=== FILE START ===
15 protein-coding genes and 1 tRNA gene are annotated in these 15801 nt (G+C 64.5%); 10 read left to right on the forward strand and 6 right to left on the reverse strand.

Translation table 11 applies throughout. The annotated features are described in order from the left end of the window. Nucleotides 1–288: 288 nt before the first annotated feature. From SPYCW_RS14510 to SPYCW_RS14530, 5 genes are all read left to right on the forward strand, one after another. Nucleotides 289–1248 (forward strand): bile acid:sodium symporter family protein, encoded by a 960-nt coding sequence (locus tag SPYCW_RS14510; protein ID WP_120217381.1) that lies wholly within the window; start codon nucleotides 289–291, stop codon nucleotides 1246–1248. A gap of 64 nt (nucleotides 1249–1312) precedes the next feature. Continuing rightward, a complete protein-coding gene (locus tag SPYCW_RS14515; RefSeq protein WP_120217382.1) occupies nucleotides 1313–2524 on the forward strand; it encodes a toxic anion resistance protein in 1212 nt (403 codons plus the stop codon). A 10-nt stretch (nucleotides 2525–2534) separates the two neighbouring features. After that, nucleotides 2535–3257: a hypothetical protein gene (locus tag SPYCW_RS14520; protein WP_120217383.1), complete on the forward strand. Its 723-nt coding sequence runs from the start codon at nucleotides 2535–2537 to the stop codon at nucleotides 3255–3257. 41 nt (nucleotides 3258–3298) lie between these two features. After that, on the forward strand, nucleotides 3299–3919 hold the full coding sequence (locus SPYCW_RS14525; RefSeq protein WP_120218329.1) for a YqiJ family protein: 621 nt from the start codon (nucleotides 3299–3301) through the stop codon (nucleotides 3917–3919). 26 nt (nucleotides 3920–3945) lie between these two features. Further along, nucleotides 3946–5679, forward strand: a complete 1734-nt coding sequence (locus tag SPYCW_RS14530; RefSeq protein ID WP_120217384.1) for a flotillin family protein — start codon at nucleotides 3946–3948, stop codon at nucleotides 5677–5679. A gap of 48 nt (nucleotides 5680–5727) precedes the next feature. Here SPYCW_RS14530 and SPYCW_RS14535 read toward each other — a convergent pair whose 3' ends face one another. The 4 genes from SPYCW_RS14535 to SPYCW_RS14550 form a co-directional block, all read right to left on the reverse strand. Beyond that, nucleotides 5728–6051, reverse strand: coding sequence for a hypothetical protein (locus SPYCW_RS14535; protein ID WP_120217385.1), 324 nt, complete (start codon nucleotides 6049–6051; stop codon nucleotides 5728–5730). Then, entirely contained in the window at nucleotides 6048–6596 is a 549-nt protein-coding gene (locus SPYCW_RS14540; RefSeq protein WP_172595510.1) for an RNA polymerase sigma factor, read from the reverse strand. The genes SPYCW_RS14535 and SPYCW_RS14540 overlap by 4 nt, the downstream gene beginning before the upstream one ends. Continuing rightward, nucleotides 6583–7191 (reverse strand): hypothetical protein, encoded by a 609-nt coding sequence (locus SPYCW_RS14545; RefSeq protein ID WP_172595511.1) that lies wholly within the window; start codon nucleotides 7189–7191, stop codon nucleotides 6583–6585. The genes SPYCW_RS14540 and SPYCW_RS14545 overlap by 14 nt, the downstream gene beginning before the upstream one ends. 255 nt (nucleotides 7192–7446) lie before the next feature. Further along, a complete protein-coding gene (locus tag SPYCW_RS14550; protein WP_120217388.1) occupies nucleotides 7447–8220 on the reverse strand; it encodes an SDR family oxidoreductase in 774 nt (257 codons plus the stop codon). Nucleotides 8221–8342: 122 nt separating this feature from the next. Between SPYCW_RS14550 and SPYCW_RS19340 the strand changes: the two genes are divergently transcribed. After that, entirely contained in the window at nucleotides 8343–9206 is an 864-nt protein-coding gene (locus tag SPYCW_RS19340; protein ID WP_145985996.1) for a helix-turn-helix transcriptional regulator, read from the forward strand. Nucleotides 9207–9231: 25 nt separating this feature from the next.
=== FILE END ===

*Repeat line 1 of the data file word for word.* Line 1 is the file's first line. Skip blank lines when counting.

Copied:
15 protein-coding genes and 1 tRNA gene are annotated in these 15801 nt (G+C 64.5%); 10 read left to right on the forward strand and 6 right to left on the reverse strand.